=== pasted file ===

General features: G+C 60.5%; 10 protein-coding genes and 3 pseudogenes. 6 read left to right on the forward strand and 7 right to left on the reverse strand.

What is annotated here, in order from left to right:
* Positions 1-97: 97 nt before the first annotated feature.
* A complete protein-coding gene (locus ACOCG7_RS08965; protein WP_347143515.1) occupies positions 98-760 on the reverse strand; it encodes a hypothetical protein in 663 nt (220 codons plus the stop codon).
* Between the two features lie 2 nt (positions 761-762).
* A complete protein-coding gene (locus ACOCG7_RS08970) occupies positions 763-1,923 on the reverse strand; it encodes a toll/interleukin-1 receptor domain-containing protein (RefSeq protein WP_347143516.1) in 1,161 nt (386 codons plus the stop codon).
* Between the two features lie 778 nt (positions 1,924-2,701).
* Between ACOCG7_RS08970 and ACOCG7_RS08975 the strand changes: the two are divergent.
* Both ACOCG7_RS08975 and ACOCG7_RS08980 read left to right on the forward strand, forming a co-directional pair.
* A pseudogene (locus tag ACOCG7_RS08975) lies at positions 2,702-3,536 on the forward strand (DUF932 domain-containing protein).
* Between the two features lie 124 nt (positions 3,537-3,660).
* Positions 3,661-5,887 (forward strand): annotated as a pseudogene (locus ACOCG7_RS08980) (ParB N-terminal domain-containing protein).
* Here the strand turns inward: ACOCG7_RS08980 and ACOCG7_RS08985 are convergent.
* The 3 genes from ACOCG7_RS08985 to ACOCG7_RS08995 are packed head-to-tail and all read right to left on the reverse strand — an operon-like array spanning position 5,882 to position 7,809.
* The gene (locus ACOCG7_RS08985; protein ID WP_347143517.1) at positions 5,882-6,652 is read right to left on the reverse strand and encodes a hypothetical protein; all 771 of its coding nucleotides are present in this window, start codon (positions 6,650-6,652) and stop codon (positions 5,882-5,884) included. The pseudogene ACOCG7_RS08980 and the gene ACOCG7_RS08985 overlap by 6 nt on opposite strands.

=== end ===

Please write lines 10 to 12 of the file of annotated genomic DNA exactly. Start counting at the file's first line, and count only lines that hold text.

* A pseudogene (locus tag ACOCG7_RS08975) lies at positions 2,702-3,536 on the forward strand (DUF932 domain-containing protein).
* Between the two features lie 124 nt (positions 3,537-3,660).
* Positions 3,661-5,887 (forward strand): annotated as a pseudogene (locus ACOCG7_RS08980) (ParB N-terminal domain-containing protein).